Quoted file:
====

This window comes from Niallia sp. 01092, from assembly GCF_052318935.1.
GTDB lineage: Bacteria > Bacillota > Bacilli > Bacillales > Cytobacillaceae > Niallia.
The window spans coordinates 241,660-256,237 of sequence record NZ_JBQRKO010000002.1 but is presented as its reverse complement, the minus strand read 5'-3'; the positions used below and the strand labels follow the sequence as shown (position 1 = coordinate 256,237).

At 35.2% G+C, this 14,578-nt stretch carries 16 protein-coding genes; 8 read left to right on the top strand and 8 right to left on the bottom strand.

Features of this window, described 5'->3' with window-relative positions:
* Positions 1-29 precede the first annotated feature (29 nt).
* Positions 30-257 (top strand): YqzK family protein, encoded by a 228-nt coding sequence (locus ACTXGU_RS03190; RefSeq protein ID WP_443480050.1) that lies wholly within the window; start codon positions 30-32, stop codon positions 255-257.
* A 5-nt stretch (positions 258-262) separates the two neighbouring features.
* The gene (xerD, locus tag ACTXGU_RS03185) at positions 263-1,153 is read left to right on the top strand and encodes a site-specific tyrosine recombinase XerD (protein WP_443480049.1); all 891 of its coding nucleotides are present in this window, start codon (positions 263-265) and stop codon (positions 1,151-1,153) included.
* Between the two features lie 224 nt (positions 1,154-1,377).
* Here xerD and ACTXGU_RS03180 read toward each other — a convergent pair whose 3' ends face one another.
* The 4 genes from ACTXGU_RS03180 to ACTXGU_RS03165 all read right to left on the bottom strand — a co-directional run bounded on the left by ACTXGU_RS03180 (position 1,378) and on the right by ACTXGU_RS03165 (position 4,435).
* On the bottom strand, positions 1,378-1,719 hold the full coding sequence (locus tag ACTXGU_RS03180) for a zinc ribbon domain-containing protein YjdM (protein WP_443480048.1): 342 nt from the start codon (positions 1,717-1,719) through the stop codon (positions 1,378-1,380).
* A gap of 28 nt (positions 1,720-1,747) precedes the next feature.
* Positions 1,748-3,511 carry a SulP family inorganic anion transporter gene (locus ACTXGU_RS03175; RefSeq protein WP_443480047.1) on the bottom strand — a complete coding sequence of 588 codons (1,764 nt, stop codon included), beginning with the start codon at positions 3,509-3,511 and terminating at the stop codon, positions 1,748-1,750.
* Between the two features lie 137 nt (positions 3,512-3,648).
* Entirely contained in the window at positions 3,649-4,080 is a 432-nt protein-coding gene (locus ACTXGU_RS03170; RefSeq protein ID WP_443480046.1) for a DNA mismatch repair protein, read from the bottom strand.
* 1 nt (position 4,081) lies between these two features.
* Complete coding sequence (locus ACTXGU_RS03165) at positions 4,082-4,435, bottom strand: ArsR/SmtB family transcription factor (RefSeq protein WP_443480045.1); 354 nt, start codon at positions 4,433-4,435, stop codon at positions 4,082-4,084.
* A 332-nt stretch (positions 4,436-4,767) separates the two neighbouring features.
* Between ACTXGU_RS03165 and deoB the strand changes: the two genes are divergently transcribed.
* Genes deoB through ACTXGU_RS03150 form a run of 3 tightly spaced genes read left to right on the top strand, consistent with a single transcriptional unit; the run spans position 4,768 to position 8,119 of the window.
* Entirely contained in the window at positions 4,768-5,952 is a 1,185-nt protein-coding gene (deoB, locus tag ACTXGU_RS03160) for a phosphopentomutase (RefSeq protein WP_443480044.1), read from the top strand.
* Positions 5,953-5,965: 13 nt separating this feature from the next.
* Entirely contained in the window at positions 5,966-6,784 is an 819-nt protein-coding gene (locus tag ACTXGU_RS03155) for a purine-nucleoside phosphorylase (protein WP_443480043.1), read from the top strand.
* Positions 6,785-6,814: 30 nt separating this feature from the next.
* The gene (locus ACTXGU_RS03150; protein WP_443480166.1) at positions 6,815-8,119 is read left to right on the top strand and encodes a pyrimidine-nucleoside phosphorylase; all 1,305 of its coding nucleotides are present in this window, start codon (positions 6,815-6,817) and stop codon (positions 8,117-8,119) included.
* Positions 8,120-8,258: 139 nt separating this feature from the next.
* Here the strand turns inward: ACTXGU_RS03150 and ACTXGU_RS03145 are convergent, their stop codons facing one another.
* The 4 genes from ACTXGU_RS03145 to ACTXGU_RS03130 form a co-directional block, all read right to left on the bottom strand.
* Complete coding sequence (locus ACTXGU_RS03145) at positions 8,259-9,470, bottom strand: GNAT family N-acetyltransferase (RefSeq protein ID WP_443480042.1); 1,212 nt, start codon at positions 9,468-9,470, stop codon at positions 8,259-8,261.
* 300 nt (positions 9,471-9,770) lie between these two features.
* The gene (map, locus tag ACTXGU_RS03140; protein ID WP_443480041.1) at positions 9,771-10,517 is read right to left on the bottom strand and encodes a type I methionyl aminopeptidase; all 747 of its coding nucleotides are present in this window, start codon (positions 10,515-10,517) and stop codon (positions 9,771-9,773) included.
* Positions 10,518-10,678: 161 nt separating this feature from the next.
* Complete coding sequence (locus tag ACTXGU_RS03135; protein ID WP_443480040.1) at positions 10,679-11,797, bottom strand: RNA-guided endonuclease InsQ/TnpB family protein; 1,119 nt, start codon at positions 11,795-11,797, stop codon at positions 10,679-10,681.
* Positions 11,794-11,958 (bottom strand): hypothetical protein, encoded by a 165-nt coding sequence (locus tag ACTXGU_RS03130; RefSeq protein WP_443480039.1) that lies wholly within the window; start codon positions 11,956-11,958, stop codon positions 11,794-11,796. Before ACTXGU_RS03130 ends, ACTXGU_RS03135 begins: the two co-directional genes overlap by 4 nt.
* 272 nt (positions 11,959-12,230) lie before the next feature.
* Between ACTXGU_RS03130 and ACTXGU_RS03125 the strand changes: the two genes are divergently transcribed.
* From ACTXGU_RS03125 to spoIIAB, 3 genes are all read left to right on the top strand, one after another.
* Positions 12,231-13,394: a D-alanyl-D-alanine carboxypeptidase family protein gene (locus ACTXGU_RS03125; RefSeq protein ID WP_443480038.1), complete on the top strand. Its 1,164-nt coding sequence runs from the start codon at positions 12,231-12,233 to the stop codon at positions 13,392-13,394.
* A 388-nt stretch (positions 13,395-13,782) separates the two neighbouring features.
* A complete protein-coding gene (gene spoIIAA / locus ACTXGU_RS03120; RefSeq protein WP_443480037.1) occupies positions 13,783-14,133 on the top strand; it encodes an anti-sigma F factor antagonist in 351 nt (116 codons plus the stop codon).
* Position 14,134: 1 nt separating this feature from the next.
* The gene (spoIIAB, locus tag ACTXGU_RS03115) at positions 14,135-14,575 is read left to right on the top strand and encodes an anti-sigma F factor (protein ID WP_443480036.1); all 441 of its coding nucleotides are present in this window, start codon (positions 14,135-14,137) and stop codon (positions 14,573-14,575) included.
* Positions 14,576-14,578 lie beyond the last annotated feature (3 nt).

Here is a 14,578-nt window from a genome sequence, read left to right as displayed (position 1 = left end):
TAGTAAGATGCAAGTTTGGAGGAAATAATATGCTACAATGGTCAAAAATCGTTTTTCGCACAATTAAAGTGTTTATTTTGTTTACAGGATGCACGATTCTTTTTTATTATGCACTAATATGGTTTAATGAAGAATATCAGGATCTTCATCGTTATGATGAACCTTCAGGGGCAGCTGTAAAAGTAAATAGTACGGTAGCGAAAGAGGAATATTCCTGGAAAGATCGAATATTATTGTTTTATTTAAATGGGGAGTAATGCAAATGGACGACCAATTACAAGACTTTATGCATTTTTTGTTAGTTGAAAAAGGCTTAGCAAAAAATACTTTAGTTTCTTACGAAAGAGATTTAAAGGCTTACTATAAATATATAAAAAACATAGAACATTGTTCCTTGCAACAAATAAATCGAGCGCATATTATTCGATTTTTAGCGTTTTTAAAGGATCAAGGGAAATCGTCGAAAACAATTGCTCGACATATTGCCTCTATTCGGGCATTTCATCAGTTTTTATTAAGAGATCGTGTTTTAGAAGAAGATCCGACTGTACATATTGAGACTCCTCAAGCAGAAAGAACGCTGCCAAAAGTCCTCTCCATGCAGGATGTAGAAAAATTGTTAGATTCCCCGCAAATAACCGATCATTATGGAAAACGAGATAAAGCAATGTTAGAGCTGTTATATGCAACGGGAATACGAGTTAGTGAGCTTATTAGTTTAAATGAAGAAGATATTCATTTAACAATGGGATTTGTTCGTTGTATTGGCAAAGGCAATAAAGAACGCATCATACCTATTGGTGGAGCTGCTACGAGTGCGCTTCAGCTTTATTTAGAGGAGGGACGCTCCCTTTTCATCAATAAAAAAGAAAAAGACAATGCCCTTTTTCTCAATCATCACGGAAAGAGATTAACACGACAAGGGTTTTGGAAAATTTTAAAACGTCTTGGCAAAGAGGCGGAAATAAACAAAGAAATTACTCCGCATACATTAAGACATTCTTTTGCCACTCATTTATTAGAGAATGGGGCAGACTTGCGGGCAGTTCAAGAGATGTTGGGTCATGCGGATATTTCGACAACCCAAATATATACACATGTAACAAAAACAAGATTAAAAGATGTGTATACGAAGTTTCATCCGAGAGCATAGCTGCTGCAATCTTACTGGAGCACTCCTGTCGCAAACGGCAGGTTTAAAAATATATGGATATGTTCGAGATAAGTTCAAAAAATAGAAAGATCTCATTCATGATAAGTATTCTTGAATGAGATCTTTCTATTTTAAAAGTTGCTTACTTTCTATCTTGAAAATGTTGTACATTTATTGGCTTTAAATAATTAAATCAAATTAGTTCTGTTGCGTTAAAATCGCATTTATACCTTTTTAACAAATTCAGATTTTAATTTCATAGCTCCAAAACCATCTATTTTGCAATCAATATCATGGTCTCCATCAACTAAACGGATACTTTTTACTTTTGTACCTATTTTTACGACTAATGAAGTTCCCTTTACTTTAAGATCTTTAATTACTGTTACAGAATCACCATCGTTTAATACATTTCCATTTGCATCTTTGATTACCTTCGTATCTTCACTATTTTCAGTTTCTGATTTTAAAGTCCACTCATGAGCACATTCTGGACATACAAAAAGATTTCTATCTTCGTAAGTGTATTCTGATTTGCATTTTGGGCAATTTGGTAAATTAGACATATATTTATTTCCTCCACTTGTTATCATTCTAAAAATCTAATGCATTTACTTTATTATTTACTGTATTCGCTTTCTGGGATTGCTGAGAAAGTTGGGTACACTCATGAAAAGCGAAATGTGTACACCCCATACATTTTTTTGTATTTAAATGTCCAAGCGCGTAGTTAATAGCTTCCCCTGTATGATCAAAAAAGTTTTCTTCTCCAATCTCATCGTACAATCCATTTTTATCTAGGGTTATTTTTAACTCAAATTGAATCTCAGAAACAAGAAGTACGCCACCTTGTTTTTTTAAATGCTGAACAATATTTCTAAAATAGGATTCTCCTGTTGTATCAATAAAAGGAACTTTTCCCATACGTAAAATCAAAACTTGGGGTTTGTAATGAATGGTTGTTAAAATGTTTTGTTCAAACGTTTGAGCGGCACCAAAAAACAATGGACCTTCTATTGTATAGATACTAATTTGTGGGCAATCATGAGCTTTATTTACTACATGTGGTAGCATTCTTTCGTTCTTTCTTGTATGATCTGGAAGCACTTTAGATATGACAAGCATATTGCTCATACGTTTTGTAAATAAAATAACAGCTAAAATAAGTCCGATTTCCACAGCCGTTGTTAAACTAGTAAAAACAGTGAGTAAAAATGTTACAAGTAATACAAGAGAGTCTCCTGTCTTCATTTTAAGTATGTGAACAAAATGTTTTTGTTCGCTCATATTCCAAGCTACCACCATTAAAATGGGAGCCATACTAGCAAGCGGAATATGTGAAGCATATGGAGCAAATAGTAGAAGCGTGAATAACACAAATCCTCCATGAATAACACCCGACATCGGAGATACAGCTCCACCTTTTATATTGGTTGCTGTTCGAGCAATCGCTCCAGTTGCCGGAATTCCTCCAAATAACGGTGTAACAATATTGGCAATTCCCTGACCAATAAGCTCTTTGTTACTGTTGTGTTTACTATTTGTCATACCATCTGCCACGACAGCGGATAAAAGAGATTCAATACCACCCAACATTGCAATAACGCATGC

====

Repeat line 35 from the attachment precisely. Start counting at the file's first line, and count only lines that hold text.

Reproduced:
* Complete coding sequence (locus tag ACTXGU_RS03135; protein ID WP_443480040.1) at positions 10,679-11,797, bottom strand: RNA-guided endonuclease InsQ/TnpB family protein; 1,119 nt, start codon at positions 11,795-11,797, stop codon at positions 10,679-10,681.